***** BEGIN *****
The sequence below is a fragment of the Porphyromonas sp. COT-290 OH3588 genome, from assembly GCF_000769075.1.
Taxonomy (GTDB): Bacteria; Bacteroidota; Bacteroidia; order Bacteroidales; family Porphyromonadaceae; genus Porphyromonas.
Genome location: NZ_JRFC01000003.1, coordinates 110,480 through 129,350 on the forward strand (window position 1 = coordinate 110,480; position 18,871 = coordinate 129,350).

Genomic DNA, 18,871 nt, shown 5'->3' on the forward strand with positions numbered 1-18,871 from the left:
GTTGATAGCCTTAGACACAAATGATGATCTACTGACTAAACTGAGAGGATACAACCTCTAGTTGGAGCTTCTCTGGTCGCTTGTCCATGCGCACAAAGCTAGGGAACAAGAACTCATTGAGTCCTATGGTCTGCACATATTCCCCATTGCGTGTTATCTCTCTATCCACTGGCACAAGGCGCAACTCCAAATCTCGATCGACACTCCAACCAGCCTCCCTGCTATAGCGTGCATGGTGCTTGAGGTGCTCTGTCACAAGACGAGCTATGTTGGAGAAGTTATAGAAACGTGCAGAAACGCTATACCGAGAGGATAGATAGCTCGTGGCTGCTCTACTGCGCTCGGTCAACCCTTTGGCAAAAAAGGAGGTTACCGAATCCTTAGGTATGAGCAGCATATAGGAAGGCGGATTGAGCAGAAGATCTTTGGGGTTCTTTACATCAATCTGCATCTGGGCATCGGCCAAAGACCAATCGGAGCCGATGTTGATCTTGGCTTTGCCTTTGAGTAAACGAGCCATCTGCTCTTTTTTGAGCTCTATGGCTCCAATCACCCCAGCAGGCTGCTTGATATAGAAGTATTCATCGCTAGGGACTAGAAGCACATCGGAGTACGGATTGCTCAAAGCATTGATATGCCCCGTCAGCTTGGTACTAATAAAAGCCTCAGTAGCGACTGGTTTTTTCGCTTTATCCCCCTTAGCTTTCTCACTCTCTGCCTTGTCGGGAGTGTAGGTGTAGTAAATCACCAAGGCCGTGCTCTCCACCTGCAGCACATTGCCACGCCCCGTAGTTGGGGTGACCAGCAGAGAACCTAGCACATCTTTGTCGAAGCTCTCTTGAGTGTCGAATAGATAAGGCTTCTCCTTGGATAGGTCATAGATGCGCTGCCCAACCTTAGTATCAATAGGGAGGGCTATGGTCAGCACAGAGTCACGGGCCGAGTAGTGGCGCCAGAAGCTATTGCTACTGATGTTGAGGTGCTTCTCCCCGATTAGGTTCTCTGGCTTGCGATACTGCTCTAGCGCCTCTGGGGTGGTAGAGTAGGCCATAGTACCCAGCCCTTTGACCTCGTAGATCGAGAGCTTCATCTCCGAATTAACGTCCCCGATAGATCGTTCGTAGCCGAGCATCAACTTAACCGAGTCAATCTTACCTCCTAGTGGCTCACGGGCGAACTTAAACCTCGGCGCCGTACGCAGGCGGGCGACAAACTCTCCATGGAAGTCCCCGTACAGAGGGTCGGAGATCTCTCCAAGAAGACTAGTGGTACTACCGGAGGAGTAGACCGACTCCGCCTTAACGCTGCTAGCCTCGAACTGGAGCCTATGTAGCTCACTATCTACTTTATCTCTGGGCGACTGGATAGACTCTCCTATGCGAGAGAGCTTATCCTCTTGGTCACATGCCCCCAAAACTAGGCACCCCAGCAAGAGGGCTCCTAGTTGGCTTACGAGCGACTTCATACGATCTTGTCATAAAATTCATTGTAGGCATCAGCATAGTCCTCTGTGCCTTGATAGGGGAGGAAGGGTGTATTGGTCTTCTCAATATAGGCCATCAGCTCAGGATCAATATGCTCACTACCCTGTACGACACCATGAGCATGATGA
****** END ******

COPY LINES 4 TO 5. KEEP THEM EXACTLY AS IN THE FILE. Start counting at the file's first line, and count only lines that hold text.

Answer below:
Genomic DNA, 18,871 nt, shown 5'->3' on the forward strand with positions numbered 1-18,871 from the left:
GTTGATAGCCTTAGACACAAATGATGATCTACTGACTAAACTGAGAGGATACAACCTCTAGTTGGAGCTTCTCTGGTCGCTTGTCCATGCGCACAAAGCTAGGGAACAAGAACTCATTGAGTCCTATGGTCTGCACATATTCCCCATTGCGTGTTATCTCTCTATCCACTGGCACAAGGCGCAACTCCAAATCTCGATCGACACTCCAACCAGCCTCCCTGCTATAGCGTGCATGGTGCTTGAGGTGCTCTGTCACAAGACGAGCTATGTTGGAGAAGTTATAGAAACGTGCAGAAACGCTATACCGAGAGGATAGATAGCTCGTGGCTGCTCTACTGCGCTCGGTCAACCCTTTGGCAAAAAAGGAGGTTACCGAATCCTTAGGTATGAGCAGCATATAGGAAGGCGGATTGAGCAGAAGATCTTTGGGGTTCTTTACATCAATCTGCATCTGGGCATCGGCCAAAGACCAATCGGAGCCGATGTTGATCTTGGCTTTGCCTTTGAGTAAACGAGCCATCTGCTCTTTTTTGAGCTCTATGGCTCCAATCACCCCAGCAGGCTGCTTGATATAGAAGTATTCATCGCTAGGGACTAGAAGCACATCGGAGTACGGATTGCTCAAAGCATTGATATGCCCCGTCAGCTTGGTACTAATAAAAGCCTCAGTAGCGACTGGTTTTTTCGCTTTATCCCCCTTAGCTTTCTCACTCTCTGCCTTGTCGGGAGTGTAGGTGTAGTAAATCACCAAGGCCGTGCTCTCCACCTGCAGCACATTGCCACGCCCCGTAGTTGGGGTGACCAGCAGAGAACCTAGCACATCTTTGTCGAAGCTCTCTTGAGTGTCGAATAGATAAGGCTTCTCCTTGGATAGGTCATAGATGCGCTGCCCAACCTTAGTATCAATAGGGAGGGCTATGGTCAGCACAGAGTCACGGGCCGAGTAGTGGCGCCAGAAGCTATTGCTACTGATGTTGAGGTGCTTCTCCCCGATTAGGTTCTCTGGCTTGCGATACTGCTCTAGCGCCTCTGGGGTGGTAGAGTAGGCCATAGTACCCAGCCCTTTGACCTCGTAGATCGAGAGCTTCATCTCCGAATTAACGTCCCCGATAGATCGTTCGTAGCCGAGCATCAACTTAACCGAGTCAATCTTACCTCCTAGTGGCTCACGGGCGAACTTAAACCTCGGCGCCGTACGCAGGCGGGCGACAAACTCTCCATGGAAGTCCCCGTACAGAGGGTCGGAGATCTCTCCAAGAAGACTAGTGGTACTACCGGAGGAGTAGACCGACTCCGCCTTAACGCTGCTAGCCTCGAACTGGAGCCTATGTAGCTCACTATCTACTTTATCTCTGGGCGACTGGATAGACTCTCCTATGCGAGAGAGCTTATCCTCTTGGTCACATGCCCCCAAAACTAGGCACCCCAGCAAGAGGGCTCCTAGTTGGCTTACGAGCGACTTCATACGATCTTGTCATAAAATTCATTGTAGGCATCAGCATAGTCCTCTGTGCCTTGATAGGGGAGGAAGGGTGTATTGGTCTTCTCAATATAGGCCATCAGCTCAGGATCAATATGCTCACTACCCTGTACGACACCATGAGCATGATGA